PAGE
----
REFLECTION 8: STARCH, GLYCOGEN & CELLULOSE

Hello and Welcome back to my Biochem Blog!!! Continuing on the topic of Carbohydrates today, we will be looking at Polysaccharides and three in more detail, those of which are Starch, Glycogen & Cellulose. 

I have learnt a thinking strategy that you all may find useful if you don’t already know. When you hear a word, any word, begin in your mind to ask questions, and search your brain for everything that you know about that word, and you will find that you actually know more than you really think. In many cases when people in general are faced with something they tend to panic and believe that they don’t remember or don’t know but in actuality you do know you just need to find it!!

So lets Begin!

What are Polysaccharides?

They are polymers of monosaccharides.

How are they formed? 

Polysaccharides are made by the joining of many monosaccharides by a reaction known as Condensation. In my previous post, we looked at Monosaccharides and the Glycosidic bond so it will not be anything new for me to say that in the formation of Polysaccharides each Monosaccharide is added to the chain of Monosaccharides by means of a GLYCOSIDIC BOND. Continuous addition of Monosaccharides leads to the formation of a Macromolecule.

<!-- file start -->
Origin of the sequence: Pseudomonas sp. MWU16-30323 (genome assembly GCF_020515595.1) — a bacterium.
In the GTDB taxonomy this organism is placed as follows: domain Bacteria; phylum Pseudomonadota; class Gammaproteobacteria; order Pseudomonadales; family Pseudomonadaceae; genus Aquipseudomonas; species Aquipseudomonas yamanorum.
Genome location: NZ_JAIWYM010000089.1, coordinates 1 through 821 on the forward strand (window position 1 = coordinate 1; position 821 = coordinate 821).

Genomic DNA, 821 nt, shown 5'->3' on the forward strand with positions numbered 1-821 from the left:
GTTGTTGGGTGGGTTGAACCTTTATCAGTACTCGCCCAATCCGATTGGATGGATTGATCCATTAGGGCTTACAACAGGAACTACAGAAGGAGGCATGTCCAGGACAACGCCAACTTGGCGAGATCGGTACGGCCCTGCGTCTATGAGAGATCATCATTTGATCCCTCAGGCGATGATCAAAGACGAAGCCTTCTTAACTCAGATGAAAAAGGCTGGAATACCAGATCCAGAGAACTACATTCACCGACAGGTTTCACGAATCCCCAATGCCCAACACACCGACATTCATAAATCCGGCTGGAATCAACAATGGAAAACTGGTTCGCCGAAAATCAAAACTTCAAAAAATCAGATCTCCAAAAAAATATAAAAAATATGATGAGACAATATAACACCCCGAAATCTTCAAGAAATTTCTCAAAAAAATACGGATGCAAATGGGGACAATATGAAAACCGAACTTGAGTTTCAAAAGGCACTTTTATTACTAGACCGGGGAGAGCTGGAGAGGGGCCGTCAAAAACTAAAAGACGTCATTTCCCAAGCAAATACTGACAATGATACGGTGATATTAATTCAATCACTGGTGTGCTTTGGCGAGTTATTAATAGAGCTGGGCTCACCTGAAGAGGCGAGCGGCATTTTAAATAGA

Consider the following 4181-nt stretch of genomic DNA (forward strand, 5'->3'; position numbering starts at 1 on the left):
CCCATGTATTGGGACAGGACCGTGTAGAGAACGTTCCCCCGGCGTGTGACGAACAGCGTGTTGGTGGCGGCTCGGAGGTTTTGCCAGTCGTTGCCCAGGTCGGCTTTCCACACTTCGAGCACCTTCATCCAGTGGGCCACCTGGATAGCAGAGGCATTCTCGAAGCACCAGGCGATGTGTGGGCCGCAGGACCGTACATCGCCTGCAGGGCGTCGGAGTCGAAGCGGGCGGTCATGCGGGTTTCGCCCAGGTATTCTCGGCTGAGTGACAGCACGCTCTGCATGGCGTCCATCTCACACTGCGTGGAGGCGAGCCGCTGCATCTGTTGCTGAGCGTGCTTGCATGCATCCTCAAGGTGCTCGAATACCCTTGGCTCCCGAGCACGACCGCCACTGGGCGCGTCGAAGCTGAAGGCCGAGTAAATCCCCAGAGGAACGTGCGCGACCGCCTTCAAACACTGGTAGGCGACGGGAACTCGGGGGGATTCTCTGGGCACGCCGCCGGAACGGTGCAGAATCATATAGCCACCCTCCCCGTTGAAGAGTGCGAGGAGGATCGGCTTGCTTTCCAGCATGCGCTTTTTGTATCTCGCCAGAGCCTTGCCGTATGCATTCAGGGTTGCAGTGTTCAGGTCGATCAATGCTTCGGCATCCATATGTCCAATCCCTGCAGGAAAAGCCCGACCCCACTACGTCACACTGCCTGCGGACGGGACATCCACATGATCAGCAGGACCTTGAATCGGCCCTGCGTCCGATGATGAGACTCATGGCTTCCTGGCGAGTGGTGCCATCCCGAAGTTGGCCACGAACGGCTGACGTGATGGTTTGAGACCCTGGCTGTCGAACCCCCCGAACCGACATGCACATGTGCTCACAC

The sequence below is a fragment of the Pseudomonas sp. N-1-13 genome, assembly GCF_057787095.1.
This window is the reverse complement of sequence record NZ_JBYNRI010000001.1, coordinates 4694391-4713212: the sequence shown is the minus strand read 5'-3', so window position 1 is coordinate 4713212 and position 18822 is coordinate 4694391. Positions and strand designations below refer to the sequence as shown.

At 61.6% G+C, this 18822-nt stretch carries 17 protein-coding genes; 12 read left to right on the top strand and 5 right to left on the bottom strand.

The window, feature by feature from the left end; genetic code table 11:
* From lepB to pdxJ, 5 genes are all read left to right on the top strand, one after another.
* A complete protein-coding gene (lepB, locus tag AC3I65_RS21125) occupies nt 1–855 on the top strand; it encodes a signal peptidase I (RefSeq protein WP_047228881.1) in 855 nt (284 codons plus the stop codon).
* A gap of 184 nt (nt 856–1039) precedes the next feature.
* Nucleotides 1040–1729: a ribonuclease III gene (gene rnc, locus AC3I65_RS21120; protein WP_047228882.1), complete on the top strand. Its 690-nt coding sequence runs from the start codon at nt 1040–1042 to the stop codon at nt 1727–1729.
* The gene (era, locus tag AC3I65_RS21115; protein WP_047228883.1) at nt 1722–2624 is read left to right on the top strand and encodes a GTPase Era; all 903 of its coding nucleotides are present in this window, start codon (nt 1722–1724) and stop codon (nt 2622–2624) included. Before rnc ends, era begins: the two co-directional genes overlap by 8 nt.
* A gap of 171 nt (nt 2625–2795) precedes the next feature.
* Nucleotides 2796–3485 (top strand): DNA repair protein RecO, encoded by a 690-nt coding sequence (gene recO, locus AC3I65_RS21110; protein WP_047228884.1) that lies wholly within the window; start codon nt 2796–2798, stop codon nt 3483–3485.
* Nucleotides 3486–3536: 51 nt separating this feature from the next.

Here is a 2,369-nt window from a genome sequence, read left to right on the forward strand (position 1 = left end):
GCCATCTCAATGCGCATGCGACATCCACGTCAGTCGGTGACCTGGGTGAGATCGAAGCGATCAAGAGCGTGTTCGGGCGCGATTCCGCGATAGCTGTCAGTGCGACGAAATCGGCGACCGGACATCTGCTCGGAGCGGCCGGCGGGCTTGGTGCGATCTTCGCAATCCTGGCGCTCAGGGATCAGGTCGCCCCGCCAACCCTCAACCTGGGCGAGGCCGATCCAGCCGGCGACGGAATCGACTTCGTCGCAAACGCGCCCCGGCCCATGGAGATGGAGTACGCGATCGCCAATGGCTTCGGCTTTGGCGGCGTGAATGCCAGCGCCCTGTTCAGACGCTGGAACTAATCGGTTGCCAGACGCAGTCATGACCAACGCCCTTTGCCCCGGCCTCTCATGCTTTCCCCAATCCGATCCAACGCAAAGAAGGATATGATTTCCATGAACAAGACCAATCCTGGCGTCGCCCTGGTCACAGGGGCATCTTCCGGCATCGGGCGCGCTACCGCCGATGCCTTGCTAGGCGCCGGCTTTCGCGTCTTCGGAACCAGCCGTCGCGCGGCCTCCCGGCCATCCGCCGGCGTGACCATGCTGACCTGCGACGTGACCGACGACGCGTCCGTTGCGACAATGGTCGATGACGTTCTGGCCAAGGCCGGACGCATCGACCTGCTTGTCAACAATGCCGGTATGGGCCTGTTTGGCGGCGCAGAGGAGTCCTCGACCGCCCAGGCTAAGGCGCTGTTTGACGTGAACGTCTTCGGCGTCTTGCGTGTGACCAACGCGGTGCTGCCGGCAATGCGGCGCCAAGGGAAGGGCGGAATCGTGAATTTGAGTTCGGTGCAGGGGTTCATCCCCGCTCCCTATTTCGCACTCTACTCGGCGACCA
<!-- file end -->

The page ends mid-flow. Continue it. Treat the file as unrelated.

Starch, Glycogen & Cellulose

In class and our lab we had to set up a table to state the major differences or similarities between the three most important Polysaccharides on the planet, and I found that to be an easier way as it is a lot of information to take in. Below is my table that can be used to compare and contrast the three. 

Starch

Glycogen

Cellulose

Composition

2 polymers- amylase & amylopectin  (alpha glucose)

Similar to the structure of amylopectin (alpha glucose)

Composed of beta glucose molecules

Linkages

Glucose monomers are linked by 1,4 glycosidic bonds

Glucose monomers are linked by 1,4 & 1,6 glycosidic bonds

1,4 glycosidic bonds & hydrogen bonds between cellulose molecules

Chain

Unbranched chain glucose which then folds up to form a coil or helix

Branched polymer with more branches than amylopectin

Unbranched linear polymer

Thanks again for viewing my blog! Happy Learning!

References-

Featured Image-

http://www.goldiesroom.org/Note%20Packets/04%20Biochemistry/03%20Biochemistry–Lesson%203.htm

Biochem JM Youtube- Carbohydrates

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